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LETTER TO EDITOR
Year : 2013  |  Volume : 61  |  Issue : 2  |  Page : 173-175

Isolated cortical vein thrombosis in a patient with sickle cell disease: Treatment with decompressive craniotomy and anticoagulation and literature review


Department of Neurology, Psychology, and Psychiatry, Botucatu Medical School, São Paulo State University, Brazil

Date of Submission21-Dec-2012
Date of Decision23-Jan-2013
Date of Acceptance17-Mar-2013
Date of Web Publication29-Apr-2013

Correspondence Address:
Pedro Tadao Hamamoto Filho
Department of Neurology, Psychology, and Psychiatry, Botucatu Medical School, São Paulo State University
Brazil
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Source of Support: None, Conflict of Interest: None


DOI: 10.4103/0028-3886.111132

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How to cite this article:
Hamamoto Filho PT, Gabarra RC, Braga GP, Ruiz e Resende LS, Bazan R, Zanini MA. Isolated cortical vein thrombosis in a patient with sickle cell disease: Treatment with decompressive craniotomy and anticoagulation and literature review. Neurol India 2013;61:173-5

How to cite this URL:
Hamamoto Filho PT, Gabarra RC, Braga GP, Ruiz e Resende LS, Bazan R, Zanini MA. Isolated cortical vein thrombosis in a patient with sickle cell disease: Treatment with decompressive craniotomy and anticoagulation and literature review. Neurol India [serial online] 2013 [cited 2020 Feb 22];61:173-5. Available from: http://www.neurologyindia.com/text.asp?2013/61/2/173/111132


Sir,

Sickle cell disease (SCD) is reported to be an important cause of stroke. However, in sickle cell disease cerebral sinus venous thrombosis (CSVT) is uncommon. Only a few cases have been reported in literature[1],[2],[3],[4],[5],[6],[7],[8] None of the reports include isolated cortical vein thrombosis. We present a case of a young man with sickle cell disease, who presented with cortical vein thrombosis and underwent decompressive craniotomy.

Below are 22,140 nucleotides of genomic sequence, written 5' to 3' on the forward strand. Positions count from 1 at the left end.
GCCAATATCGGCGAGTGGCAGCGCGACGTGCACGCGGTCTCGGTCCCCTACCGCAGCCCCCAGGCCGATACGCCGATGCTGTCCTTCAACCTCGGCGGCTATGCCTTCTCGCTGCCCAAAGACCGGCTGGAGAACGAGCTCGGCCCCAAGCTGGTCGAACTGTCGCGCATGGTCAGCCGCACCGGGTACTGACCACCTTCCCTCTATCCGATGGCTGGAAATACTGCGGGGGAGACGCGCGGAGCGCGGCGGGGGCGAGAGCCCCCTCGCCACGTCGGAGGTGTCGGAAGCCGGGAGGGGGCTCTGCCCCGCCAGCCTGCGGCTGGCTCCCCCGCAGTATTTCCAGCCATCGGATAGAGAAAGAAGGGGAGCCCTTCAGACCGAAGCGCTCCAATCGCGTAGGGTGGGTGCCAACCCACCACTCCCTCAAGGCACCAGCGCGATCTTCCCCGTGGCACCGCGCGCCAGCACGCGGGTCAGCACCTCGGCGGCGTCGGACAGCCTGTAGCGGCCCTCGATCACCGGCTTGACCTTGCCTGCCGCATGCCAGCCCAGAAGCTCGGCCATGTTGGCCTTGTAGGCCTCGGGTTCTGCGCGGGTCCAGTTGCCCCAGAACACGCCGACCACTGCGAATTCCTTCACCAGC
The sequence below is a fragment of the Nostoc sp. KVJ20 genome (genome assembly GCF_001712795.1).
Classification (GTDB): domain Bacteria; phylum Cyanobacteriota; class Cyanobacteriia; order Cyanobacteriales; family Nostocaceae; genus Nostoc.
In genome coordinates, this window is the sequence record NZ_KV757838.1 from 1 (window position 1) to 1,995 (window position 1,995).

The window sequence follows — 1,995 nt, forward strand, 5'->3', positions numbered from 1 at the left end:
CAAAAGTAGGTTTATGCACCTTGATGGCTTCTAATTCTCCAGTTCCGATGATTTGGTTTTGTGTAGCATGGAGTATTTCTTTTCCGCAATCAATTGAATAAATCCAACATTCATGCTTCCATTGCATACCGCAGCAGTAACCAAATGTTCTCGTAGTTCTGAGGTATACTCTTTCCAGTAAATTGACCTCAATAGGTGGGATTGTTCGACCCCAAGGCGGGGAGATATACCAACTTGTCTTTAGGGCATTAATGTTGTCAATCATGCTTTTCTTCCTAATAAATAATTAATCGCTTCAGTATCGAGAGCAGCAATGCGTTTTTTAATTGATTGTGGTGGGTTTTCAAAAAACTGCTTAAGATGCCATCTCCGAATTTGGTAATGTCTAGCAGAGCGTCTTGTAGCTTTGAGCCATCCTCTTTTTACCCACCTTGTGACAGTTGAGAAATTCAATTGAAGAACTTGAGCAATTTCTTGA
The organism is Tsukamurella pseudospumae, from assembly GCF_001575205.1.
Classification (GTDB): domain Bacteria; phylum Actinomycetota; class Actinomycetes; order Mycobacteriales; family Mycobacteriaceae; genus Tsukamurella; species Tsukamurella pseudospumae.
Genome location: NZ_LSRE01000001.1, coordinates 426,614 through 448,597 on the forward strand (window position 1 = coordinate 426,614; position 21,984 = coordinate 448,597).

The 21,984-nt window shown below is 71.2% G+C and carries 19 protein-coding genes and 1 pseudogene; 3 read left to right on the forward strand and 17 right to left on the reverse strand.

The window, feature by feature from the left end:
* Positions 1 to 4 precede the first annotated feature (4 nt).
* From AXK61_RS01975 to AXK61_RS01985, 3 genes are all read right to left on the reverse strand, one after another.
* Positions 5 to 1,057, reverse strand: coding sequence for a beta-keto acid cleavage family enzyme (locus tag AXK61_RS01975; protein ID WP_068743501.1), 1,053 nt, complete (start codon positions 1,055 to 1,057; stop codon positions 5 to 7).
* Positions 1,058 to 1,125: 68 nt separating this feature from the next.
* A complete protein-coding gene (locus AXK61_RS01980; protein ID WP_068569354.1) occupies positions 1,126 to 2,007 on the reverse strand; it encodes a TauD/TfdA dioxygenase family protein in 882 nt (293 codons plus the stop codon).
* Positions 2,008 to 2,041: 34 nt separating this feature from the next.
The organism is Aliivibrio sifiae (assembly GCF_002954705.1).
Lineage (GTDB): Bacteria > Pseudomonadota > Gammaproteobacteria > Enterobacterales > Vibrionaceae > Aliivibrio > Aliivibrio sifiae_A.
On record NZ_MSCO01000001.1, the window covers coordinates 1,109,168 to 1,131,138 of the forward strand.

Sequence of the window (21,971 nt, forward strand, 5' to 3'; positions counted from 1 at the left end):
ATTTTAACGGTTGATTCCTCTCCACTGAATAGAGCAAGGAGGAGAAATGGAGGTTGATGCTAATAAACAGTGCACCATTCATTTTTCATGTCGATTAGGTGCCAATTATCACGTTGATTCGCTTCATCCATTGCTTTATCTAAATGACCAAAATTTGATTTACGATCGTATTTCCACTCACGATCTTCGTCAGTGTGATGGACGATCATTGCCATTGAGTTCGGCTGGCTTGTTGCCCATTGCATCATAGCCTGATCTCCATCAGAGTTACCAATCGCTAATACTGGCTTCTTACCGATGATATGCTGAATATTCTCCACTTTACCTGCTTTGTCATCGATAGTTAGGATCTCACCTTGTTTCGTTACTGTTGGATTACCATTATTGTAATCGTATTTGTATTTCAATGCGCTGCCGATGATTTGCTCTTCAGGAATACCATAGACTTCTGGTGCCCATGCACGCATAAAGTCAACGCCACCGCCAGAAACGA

An 18 year old young man was referred to our service with a seven hour history of progressive dysphasia and right sided hemiparesis. The previous day the patient had mild alcohol intake. He had prior diagnosis of homozygous sickle cell disease with recurrent crisis of sickling. He was neither on hydroxyurea nor had multiple transfusions. Initial hemoglobin and hematocrit were 10.7 g/dl and 22.8%, respectively. Thrombophilia studies were negative. The initial brain computerized tomography (CT) scan showed hemorrhagic infarction in the left temporal lobe [Figure 1]. Digital subtraction angiography (DSA) showed the artery shift caused by the mass effect of the hematoma, and an avascular area within the typical topography of the Labbé's complex [Figure 2]. Twelve hours later the patient showed progressive drowsiness and a precocious decompressive craniotomy was proposed, as the literature suggested survival benefit and improved outcomes with precocious decompressive craniotomy in patients with progressive neurological impairment, under risk of herniation. Intraoperatively, there was an evident thrombosis in the Labbé's vein [Figure 3]. Surgery was uneventful and a gentle puncture of the hematoma was performed to alleviate the mass effect. The patient had good postoperative evolution. He was put on anticoagulants for six months. The patient showed a good recovery at the six month follow up, with a modified Rankin score of 1 (mild dysphasia) and underwent cranioplasty.
Figure 1: CT shows venous infarction with hemorrhage transformation within the temporal lobe

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Figure 2: Digital subtraction angiography shows an arterial shift from the mass effect (*) and a deep venous recruitment (arrow)